62

83

76

94

89

80

88

70.83

9.58

87.75

5.80

65

75.67

8.17

85

65

87

73

79

81

69

80

Tech. 4

75

Tech. 3

70

Tech. 2

60

x

s

Tech. 1

90

95

always useful:

and the variability between the groups

; comparing the between-group with the within-group variability

is the key in detecting any significant difference between the groups

CVEN2002/2702 (Statistics)

Dr Justin Wishart

6 / 48

Group 1

5.90

5.92

5.91

5.89

5.88

Group 2

5.51

5.50

5.50

5.49

5.50

Group 3

5.01

5.00

4.99

4.98

5.02

(ratio = 5545)

CVEN2002/2702 (Statistics)

Dr Justin Wishart

7 / 48

Group 1

5.90

4.42

7.51

7.89

3.78

Group 2

6.31

3.54

4.73

7.20

5.72

Group 3

4.52

6.93

4.48

5.55

3.52

(ratio = 0.436)

CVEN2002/2702 (Statistics)

Dr Justin Wishart

8 / 48

Analysis of Variance

Comparing (intelligently) the between-group variability and the

within-group variability is the purpose of the Analysis of Variance

; often shortened to the acronym ANOVA

Suppose that we have k different groups (k populations, or k

sub-populations of a population) that we wish to compare

Often, each group is called a treatment or treatment level (general

terms that can be traced back to the early applications of this

methodology in the agricultural sciences)

The response for each of the k treatments is the random variable of

interest, say X

Denote Xij the jth observation (j = 1, . . . , ni ) taken under treatment i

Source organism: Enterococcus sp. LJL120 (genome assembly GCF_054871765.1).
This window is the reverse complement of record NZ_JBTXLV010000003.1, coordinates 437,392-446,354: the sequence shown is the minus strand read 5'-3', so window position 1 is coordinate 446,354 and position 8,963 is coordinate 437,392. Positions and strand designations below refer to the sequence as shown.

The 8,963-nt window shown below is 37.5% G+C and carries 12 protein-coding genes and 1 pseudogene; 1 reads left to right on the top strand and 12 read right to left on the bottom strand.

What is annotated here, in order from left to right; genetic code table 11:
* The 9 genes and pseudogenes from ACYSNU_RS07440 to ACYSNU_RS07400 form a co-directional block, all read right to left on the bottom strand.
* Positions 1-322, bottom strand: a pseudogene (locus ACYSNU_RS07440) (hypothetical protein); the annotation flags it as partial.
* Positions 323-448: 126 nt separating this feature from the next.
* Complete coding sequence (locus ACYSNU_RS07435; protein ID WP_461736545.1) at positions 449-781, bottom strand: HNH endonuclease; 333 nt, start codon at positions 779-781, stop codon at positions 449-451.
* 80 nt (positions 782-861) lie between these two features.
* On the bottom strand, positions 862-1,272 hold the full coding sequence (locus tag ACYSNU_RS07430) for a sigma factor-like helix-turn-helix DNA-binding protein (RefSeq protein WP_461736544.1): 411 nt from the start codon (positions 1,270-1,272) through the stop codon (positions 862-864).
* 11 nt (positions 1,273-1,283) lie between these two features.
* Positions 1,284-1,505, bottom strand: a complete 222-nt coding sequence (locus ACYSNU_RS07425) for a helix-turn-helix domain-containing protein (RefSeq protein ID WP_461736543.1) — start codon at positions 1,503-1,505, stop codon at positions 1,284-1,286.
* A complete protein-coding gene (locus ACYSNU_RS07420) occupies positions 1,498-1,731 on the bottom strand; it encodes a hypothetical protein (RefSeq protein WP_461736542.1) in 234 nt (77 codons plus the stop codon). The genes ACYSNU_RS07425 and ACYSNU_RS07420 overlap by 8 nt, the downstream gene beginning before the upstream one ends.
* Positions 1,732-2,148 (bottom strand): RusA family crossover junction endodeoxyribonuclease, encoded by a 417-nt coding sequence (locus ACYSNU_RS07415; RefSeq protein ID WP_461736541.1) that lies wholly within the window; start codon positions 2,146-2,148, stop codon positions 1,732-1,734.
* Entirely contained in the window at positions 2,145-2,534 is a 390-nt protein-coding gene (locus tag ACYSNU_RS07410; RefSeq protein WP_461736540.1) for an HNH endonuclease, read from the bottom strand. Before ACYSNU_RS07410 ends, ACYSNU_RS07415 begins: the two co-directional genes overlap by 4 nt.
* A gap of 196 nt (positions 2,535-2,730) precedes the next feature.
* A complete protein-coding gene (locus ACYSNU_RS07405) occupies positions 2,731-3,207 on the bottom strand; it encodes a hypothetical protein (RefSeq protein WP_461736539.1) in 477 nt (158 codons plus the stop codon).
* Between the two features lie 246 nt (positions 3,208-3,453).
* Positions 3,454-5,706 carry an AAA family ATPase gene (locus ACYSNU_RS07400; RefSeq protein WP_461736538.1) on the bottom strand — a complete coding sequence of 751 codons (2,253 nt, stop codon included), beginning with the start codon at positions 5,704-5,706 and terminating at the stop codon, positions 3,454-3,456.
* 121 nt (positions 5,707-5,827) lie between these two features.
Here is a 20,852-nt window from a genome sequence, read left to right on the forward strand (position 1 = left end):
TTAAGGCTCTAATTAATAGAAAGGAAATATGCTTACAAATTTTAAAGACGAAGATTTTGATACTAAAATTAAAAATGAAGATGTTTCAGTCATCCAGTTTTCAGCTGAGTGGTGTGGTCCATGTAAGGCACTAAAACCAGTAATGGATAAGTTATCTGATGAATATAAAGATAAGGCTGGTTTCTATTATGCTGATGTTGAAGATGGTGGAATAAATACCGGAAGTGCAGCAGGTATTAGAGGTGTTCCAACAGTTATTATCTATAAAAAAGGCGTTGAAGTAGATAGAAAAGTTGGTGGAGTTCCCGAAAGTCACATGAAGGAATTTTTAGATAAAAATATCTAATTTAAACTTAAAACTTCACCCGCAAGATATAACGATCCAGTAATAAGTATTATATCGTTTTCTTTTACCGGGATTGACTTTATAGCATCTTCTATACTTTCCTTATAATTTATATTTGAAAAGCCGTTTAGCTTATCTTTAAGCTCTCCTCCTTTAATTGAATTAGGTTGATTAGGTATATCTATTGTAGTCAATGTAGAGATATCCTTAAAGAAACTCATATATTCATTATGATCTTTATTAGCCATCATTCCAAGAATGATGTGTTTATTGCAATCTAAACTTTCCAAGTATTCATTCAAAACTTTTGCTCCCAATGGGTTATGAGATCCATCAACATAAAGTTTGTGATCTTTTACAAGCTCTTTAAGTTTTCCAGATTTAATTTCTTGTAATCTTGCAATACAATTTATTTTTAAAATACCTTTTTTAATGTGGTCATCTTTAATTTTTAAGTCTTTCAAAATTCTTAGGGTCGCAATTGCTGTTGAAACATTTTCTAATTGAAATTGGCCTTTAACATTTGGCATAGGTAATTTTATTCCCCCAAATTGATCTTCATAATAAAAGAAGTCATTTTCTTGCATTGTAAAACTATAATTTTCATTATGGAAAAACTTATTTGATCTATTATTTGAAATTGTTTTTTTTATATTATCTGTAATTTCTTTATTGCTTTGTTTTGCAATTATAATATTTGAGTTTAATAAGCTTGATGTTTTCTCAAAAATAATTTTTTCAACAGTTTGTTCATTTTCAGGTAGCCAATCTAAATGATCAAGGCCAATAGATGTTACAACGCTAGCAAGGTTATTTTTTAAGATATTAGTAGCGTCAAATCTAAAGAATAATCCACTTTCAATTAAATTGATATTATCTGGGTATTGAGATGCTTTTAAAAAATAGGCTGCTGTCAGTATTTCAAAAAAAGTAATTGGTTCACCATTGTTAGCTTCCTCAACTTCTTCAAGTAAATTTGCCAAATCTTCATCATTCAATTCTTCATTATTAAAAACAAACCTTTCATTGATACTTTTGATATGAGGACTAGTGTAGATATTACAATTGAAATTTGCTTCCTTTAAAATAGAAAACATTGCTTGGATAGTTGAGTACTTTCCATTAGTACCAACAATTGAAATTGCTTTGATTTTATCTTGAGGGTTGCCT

; we have k independent samples (one sample from each of the

treatments)

CVEN2002/2702 (Statistics)

Dr Justin Wishart

9 / 48

ANOVA samples

The k random samples are often presented as:

Treatment

Mean

St. Dev.

1

X11

X21

..

.

X1n1

2

X21

X22

..

.

X1n2

...

k

Xk 1

Xk 2

..

.

Xknk

1

X

S1

2

X

S2

...

...

k

X

Sk

...

...

i and Si are the sample mean and standard deviation of the ith

where X

sample. The total number of observations is

n = n1 + n2 + . . . + nk

, is

and the grand mean of all the observations, usually denoted X

k

i

XX

1 + n2 X

2 + . . . + nk X

k

n1 X

=1

X

Xij =

n

n

i=1 j=1

CVEN2002/2702 (Statistics)

Dr Justin Wishart

10 / 48

ANOVA model

The ANOVA model is the following:

Xij = i + ij

where

i is the mean response for the ith treatment (i = 1, 2, . . . , k )

ij is an individual random error component (j = 1, 2, . . . , ni )

As usual for errors, we will assume that the random variables ij are

normally and independently distributed with mean 0 and variance 2 :

i.i.d.

ij N (0, )

for all i, j

with mean i and variance 2 :

ind.